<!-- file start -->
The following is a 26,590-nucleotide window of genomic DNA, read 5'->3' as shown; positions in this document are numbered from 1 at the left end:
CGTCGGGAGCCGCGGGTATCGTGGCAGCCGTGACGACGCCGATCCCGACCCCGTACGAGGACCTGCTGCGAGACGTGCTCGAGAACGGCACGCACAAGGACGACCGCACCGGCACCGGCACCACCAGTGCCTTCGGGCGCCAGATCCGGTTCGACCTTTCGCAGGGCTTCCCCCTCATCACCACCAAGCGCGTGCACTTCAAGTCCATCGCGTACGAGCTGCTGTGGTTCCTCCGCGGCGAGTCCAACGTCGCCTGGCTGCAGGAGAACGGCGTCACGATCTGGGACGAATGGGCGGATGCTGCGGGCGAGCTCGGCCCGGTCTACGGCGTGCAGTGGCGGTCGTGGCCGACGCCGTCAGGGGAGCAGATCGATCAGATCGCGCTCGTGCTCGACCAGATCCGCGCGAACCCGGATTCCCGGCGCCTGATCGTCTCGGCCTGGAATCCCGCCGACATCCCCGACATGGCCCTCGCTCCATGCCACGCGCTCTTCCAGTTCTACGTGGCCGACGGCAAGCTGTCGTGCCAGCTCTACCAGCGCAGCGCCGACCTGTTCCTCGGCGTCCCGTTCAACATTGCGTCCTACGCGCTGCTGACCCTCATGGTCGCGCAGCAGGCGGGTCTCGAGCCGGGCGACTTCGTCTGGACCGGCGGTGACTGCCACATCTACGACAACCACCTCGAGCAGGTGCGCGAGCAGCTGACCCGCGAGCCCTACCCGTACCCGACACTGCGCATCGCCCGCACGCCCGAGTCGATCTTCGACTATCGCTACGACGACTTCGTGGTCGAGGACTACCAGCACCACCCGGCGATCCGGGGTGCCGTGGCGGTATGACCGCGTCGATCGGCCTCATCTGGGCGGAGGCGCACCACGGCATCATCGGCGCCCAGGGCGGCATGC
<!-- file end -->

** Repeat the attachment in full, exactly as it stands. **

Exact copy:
The following is a 26,590-nucleotide window of genomic DNA, read 5'->3' as shown; positions in this document are numbered from 1 at the left end:
CGTCGGGAGCCGCGGGTATCGTGGCAGCCGTGACGACGCCGATCCCGACCCCGTACGAGGACCTGCTGCGAGACGTGCTCGAGAACGGCACGCACAAGGACGACCGCACCGGCACCGGCACCACCAGTGCCTTCGGGCGCCAGATCCGGTTCGACCTTTCGCAGGGCTTCCCCCTCATCACCACCAAGCGCGTGCACTTCAAGTCCATCGCGTACGAGCTGCTGTGGTTCCTCCGCGGCGAGTCCAACGTCGCCTGGCTGCAGGAGAACGGCGTCACGATCTGGGACGAATGGGCGGATGCTGCGGGCGAGCTCGGCCCGGTCTACGGCGTGCAGTGGCGGTCGTGGCCGACGCCGTCAGGGGAGCAGATCGATCAGATCGCGCTCGTGCTCGACCAGATCCGCGCGAACCCGGATTCCCGGCGCCTGATCGTCTCGGCCTGGAATCCCGCCGACATCCCCGACATGGCCCTCGCTCCATGCCACGCGCTCTTCCAGTTCTACGTGGCCGACGGCAAGCTGTCGTGCCAGCTCTACCAGCGCAGCGCCGACCTGTTCCTCGGCGTCCCGTTCAACATTGCGTCCTACGCGCTGCTGACCCTCATGGTCGCGCAGCAGGCGGGTCTCGAGCCGGGCGACTTCGTCTGGACCGGCGGTGACTGCCACATCTACGACAACCACCTCGAGCAGGTGCGCGAGCAGCTGACCCGCGAGCCCTACCCGTACCCGACACTGCGCATCGCCCGCACGCCCGAGTCGATCTTCGACTATCGCTACGACGACTTCGTGGTCGAGGACTACCAGCACCACCCGGCGATCCGGGGTGCCGTGGCGGTATGACCGCGTCGATCGGCCTCATCTGGGCGGAGGCGCACCACGGCATCATCGGCGCCCAGGGCGGCATGC